Business Analytics comprises of the technologies, applications, skills, and practices that businesses utilise to explore data to discover insights that can optimise business operations with data-driven business decisions. Precisely, analytics in business refers to a combination of the factors mentioned above to design such applications that can facilitate particular business outcomes.
The most commonly used business analytics techniques include data mining, statistical analysis, quantitative analysis, predictive analytics, and artificial intelligence, to name a few.
Today, analytics has become an integral part of the business world due to the versatility and accuracy of the outcome that it promises. Let’s look at how analytics is transforming businesses.
Enhancing business operations
With the help of an organization’s historical data, analytics can bring about a considerable improvement in business operations. One of the most significant cases of analytics lies in monitoring and improving your company’s KPIs (key performance indicators). You can always track how your marketing strategies are doing with analytics.
Improve customer relations
Analytics allow you to see which campaigns, marketing strategies, and offers are a hit with your customer base. It will also track customer interactions and offer insightful advice on how you can improve your customer acquisition and retention strategies.
Boost sales and revenue
Analytics can help boost sales by allowing you to understand the needs of your customer, stay updated with the current market trends, and see what kind of content, ads, and campaigns are being used by your competitors to attract customers. These insights will help you improve your product and re-adjust your sales strategies, thereby increasing the overall revenue.
Today, we not only have a lot of data, but also a number of interconnected devices generating that data. Yes, we’re talking about the Internet of Things. Let’s look at how IoT is helping organizations improve their services.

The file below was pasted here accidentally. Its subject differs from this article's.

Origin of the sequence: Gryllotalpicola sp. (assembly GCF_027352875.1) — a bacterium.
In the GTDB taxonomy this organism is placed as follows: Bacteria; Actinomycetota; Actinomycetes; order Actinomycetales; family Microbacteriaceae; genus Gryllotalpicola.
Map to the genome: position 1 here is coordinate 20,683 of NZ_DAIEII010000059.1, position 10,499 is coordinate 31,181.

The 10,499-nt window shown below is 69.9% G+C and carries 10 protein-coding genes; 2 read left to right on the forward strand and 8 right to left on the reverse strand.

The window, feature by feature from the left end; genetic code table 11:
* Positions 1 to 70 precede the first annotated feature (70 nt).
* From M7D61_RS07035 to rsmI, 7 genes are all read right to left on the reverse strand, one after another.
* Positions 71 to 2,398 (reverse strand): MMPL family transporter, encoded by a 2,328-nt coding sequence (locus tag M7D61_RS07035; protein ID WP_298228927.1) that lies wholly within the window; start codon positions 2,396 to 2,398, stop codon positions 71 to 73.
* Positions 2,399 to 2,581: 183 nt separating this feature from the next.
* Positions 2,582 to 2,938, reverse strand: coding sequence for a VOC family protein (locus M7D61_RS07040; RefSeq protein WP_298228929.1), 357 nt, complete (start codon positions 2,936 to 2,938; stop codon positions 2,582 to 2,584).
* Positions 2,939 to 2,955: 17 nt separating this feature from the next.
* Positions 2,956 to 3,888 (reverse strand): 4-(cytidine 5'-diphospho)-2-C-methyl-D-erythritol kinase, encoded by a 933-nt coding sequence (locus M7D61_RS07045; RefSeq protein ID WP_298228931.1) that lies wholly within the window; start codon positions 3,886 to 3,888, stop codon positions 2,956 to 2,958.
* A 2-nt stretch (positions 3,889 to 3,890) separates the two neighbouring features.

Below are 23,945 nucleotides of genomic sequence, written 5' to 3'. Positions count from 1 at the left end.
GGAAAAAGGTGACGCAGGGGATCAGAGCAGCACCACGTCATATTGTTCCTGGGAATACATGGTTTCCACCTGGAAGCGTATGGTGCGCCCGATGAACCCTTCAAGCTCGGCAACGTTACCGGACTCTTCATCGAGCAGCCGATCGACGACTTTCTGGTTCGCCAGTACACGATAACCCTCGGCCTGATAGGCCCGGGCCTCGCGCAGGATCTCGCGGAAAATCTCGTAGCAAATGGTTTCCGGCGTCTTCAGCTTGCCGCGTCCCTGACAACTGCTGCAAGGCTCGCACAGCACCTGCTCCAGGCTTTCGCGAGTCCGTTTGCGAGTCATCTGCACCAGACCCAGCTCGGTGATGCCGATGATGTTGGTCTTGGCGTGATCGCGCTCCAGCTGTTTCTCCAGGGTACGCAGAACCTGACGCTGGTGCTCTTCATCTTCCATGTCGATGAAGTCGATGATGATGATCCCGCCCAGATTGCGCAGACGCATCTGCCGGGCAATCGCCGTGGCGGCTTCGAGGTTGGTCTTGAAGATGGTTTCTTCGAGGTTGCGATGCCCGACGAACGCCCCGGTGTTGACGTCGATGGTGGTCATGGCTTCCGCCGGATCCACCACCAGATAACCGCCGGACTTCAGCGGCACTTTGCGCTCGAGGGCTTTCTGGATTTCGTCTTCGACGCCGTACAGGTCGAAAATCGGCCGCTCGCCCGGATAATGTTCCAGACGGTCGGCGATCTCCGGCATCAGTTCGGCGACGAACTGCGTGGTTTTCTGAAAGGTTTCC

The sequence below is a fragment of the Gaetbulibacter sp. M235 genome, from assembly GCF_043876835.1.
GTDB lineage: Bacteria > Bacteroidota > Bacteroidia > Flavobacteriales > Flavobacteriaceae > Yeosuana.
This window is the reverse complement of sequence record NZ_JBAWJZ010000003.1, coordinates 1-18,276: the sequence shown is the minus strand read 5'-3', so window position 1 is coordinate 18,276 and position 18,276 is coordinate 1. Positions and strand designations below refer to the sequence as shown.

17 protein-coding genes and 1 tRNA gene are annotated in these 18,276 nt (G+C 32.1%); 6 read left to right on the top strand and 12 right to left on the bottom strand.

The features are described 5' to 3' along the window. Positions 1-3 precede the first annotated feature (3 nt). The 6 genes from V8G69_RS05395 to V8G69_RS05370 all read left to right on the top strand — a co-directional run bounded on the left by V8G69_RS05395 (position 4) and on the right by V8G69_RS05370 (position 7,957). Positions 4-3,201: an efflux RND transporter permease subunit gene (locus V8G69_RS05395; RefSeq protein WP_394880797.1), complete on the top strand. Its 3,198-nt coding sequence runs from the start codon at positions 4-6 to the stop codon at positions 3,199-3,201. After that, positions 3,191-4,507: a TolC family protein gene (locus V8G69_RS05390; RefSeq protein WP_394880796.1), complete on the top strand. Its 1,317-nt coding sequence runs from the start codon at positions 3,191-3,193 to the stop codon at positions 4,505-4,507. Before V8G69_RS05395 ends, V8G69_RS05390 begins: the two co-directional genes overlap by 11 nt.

Big Data and IoT
With over 8.4 billion connected devices worldwide, one can only imagine the amount of data being generated every minute on a global scale. Connected devices that are a part of the Internet of Things (IoT) are providing a major boost to the Big Data industry, as it is evident that more the number of connected devices, higher is the amount of data generated every minute.
IoT has given organisations the power to improve their customer services by personalising everything more than it was possible a decade ago. McDonalds is perhaps the best example of this. Collaborating with Piper Beacon Technology, McDonalds has changed the way customers win offers and prizes. Now, powered by Piper’s technology, McDonalds greets customers by sending them customised coupons, offers, and other related information on their mobiles.
IoT helps customers get a better understanding of an organization’s products/services as it drives customer-brand interaction. This allows you to see how your customers are interacting with your brand. Amazon is using Amazon Dash Buttons to experiment with this approach by clicking on relevant Dash Buttons.
With so much said and done, it’s only fair to conclude by saying that if data, numbers, and analytics excites you, the field of Data Science and Analytics is tailormade for you. Also, like we said earlier, organisations today are constantly looking for a upskilled data professional. So there couldn’t be a better time than now to begin your journey and take the first flight.
(Disclaimer: The views and opinions expressed in this article are those of the author and do not necessarily reflect the views of YourStory.)